Coalition government must commit to a royal commission into violence & abuse of people with disability

Media release

The Australian Federation of Disability Organisations (AFDO) commends the Senate for approving the motion last Thursday, from Green’s Senator Jordon Steele-John, to establish a Royal Commission (RC) into violence, abuse, exploitation and neglect of people with disability in institutional and wider community settings across Australia.

Opposition leader Bill Shorten personally pledged his and the ALP’s commitment to a Royal Commission back in 2017, which we also commend. This has been followed up with an election promise of $26 million to get the Commission going; the ALP also supported the recent Senate motion along with others from the crossbench.

Why schools desperately need a royal commission into the abuse of disabled people

David Roy, University of Newcastle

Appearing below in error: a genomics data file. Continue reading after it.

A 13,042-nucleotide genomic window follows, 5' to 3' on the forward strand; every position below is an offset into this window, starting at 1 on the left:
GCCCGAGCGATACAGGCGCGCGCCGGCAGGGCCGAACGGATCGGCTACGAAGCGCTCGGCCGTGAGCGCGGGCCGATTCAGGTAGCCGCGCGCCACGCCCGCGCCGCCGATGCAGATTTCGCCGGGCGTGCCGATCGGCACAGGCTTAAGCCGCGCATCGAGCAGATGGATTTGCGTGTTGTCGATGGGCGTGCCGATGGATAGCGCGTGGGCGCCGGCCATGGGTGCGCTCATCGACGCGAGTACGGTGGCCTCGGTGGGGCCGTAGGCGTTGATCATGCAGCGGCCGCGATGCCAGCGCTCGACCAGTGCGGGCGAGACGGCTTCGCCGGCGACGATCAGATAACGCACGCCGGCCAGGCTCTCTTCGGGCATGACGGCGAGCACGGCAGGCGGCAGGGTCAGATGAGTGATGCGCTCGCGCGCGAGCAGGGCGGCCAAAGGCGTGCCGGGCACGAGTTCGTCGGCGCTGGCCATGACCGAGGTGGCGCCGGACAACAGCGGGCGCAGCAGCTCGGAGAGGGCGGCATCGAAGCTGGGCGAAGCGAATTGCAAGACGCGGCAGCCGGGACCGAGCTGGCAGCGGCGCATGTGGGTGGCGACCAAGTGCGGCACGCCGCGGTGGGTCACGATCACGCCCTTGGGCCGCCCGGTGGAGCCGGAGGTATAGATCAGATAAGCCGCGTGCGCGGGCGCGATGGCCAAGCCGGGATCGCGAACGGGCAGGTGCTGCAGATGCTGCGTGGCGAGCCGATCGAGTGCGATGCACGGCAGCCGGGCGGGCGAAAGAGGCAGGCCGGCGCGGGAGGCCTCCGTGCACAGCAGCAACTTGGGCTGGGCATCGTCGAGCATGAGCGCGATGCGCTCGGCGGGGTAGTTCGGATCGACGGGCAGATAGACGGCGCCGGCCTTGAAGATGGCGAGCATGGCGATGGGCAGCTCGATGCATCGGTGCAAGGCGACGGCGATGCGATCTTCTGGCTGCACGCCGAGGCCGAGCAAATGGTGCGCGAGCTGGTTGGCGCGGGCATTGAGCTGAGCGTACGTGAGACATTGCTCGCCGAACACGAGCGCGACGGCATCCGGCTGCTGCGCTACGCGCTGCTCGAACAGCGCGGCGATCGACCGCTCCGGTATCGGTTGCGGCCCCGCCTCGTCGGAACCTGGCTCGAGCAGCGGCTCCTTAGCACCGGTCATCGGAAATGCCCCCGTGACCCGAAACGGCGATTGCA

On Monday, the federal parliament agreed on a motion to support a royal commission into the abuse of disabled people. This is a good thing, but we still need a timeline, terms of reference and a whole lot more detail.

This commission has been a long time coming. The stories we’ve heard over the last few years in the media have been devastating, such as a child with a disability being stripped naked and locked in a closet. We can expect the stories that will be revealed over the course of this royal commission to be similarly hard to hear.

What defines ‘success’ for autism treatments?

What makes a successful autism treatment depends on whom you ask. A researcher may judge a treatment based on the results of a clinical trial or on the outcome measure chosen. For an autistic person, the best measure of success might be an improvement in quality of life. To others, no ‘treatment’ makes sense for autism’s core features.

To get a glimpse of such disparate perspectives, we asked three researchers and two autistic people to tell us what a successful autism therapy looks like to them.

The Experts: